Social Anxiety Disorder
Social anxiety disorder (social phobia) isn’t just shyness. People might assume Link from The Legend of Zelda is shy because he doesn’t talk, but actually he could have social anxiety, a common misconception. When you have social anxiety you can become very anxious about what other people might think of you or how they could judge you.
This can cause great difficulty in social situations which can have a big impact on your day-to-day life. Social anxiety is one of the most common mental health problems across the globe, so you are not alone!
Different people can experience different forms of social anxiety, some of the most common are:
- A significant fear or dread of social situations. You might fear that you will act in an embarrassing or humiliating way and that other people will think you are stupid, inadequate or foolish. In some cases the fear is only for certain situations where you will be looked at by others, even you know them. For example, you become very anxious if you have to ‘perform’ in some way, such as giving a talk or presentation, taking part in a discussion at work or school, etc. However, you are OK in informal social gatherings.
- In other cases the fear occurs for most social situations where you may meet strangers. This can even include eating in public places, as you fear you may act in an embarrassing way.
- You might have weeks of anxiety prior to a social event or an event where you have to ‘perform’.
- You avoid these situations as much as possible.
- If you go to the feared situation you become very anxious and distressed.
Some physical symptoms may include:
- A fast heart rate.
- The sensation of having a ‘thumping heart’ (palpitations).
- Shaking (tremor).
- Feeling sick (nausea).
- Chest pain.
- Stomach pains.
- A ‘knot in the stomach’.
- Fast breathing.
- Blushing easily.
- You may have an intense desire to get away from the situation.
- You might even have a panic attack.
Social anxiety disorder can greatly affect your life. You might struggle at school or work as you tend to avoid any group work, discussions, etc. You might find it hard to obtain, or keep, a job. This may be because you feel unable to cope with the social aspects needed for many jobs, such as meeting with people. You might feel socially isolated and find it difficult to make friends.
Who has social anxiety disorder?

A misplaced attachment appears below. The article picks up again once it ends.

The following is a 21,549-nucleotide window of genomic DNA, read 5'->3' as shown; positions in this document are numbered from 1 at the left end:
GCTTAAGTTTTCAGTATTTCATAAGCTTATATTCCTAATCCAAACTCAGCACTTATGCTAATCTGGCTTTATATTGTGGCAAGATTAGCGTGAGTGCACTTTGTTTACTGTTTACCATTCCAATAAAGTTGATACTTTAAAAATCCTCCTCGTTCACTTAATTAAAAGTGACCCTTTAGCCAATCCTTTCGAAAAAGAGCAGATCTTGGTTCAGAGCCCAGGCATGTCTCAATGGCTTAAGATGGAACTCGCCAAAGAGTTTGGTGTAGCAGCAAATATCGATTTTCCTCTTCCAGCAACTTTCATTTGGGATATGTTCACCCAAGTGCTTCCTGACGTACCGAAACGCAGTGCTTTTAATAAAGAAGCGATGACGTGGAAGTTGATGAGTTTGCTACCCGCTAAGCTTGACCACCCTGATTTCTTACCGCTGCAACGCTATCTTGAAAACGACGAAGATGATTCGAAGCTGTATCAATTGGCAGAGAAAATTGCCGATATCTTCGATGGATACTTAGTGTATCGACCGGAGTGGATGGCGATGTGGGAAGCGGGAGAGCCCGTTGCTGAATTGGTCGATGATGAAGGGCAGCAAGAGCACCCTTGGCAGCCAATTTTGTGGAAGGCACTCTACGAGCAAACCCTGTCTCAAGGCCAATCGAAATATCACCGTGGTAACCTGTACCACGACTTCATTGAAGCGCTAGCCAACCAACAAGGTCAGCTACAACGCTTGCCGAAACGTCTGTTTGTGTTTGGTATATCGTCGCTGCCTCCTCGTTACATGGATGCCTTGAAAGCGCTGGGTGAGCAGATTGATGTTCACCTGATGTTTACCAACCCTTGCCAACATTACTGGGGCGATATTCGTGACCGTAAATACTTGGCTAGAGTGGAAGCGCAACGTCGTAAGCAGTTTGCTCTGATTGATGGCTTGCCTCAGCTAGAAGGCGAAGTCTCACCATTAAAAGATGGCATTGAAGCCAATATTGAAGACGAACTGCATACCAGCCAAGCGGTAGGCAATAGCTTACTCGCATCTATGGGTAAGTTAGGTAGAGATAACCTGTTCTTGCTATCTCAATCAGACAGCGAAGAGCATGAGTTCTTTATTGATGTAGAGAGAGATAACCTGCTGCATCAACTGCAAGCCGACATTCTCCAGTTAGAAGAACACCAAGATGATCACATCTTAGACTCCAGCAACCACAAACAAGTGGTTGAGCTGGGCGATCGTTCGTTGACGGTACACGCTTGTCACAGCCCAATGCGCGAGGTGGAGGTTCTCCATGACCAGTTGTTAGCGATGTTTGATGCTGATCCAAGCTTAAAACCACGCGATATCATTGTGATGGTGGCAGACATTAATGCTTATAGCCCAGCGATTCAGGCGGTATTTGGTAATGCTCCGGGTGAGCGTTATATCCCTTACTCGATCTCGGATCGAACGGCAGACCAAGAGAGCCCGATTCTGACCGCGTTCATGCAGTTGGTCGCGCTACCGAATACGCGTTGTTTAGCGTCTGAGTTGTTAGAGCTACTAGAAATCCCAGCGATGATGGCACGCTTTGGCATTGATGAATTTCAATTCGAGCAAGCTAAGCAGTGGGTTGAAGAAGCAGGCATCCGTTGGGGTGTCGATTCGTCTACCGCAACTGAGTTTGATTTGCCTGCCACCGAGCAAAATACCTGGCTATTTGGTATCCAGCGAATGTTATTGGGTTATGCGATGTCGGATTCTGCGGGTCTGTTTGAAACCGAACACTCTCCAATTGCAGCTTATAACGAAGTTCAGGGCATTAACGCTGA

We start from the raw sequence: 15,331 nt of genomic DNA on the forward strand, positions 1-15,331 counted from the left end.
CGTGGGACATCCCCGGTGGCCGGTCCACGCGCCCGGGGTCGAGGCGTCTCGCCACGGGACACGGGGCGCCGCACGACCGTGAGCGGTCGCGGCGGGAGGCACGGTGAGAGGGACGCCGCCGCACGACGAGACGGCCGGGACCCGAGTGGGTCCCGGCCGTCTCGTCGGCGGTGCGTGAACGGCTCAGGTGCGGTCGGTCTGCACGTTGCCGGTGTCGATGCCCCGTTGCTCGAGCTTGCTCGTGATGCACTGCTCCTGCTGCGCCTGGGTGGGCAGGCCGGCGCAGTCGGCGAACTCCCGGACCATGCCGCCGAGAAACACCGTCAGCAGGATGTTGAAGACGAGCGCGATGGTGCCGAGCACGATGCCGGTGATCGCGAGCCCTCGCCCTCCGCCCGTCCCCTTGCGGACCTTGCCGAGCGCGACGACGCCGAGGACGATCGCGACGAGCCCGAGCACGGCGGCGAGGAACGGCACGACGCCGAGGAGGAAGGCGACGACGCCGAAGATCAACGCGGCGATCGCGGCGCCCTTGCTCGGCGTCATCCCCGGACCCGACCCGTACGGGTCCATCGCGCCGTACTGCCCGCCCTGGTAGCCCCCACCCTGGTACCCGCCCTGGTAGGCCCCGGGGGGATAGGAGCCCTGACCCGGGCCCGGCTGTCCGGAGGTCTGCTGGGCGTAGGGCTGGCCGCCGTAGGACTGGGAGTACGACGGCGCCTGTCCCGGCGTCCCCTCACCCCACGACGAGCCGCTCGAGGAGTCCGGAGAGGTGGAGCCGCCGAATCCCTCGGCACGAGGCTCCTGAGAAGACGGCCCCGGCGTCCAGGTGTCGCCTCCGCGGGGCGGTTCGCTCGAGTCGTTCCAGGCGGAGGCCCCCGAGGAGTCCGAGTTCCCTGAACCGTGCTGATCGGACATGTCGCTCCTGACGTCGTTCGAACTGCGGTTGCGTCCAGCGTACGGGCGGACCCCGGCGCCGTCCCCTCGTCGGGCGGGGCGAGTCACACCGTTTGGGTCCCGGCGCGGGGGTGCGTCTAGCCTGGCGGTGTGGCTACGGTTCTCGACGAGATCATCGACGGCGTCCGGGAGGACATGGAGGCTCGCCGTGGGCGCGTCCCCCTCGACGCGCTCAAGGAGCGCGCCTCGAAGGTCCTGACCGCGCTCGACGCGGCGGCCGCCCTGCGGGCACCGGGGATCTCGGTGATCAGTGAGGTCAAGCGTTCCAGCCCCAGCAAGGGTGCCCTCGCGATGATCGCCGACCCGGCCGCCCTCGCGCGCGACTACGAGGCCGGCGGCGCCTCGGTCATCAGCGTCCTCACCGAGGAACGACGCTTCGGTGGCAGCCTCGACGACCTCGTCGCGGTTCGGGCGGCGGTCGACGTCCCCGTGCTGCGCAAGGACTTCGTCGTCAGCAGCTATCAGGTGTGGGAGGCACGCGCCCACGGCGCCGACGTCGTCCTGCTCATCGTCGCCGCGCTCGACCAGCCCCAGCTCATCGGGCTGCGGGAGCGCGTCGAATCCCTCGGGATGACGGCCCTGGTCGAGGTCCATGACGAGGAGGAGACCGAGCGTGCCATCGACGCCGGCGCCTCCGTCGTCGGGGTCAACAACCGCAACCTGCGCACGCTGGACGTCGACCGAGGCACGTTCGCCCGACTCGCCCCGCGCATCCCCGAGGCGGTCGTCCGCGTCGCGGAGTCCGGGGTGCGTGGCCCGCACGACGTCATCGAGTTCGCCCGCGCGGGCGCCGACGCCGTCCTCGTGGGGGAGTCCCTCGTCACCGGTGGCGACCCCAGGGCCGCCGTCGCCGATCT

It is one of the most common mental health conditions worldwide. Roughly as 1 in 10 adults have social anxiety disorder to some degree. It usually develops as a teenager and is usually a lifelong problem unless treated. Just over twice as many women as men are affected.
What causes social anxiety disorder?
The cause is probably a combination of bad experiences as a child and your genetic ‘makeup’ which makes you more prone to this condition. In one study about half of affected people said their phobia began after one memorable embarrassing experience. The other half said it had been present for ‘as long as they could remember’, so it varies from person to person.
What are the treatment options for social anxiety disorder?
Cognitive and behavioural therapies
- Cognitive behavioural therapy (CBT) is a type of therapy that deals with your current thought processes and/or behaviours and aims to change them by creating strategies to overcome negative thought patterns, which may help you to manage your social anxiety.
- You can obtain leaflets, books, CDs, DVDs or MP3s, etc, on how to relax and how to combat anxiety. They teach simple deep-breathing techniques and other measures to relieve stress and anxiety.
Medicines for social anxiety
- Antidepressants- Although mainly prescribed for the treatment of depression, they can also lessen the symptoms of anxiety. They interfere with brain chemicals such as serotonin, which are thought to cause anxiety symptoms. There are lots of different antidepressants, but selective serotonin reuptake inhibitors (SSRIs) seem best for anxiety disorders.
- Benzodiazepines such as diazepam used to be the most commonly prescribed medicines for anxiety. They were known as the minor tranquilisers but they do have some serious known side-effects. They often work well to ease symptoms. The problem is they are addictive and can lose their effect if you take them for more than a few weeks. They may also make you drowsy. Now they are not used much for persistent anxiety conditions.
In some cases a combination of treatments such as cognitive therapy and an antidepressant may work better than either treatment alone.
Social anxiety and alcohol
Although alcohol may ease symptoms in the short term, don’t be fooled that drinking helps to cure social anxiety. In the long run, it does not. Drinking alcohol to ‘calm nerves’ can lead to problem drinking and may make problems with social anxiety (and the depression that often accompanies it) worse in the long term. See a doctor if you are drinking alcohol (or taking street drugs) to ease social anxiety.
What is the outlook for social anxiety disorder?
With treatment social anxiety can be greatly improved!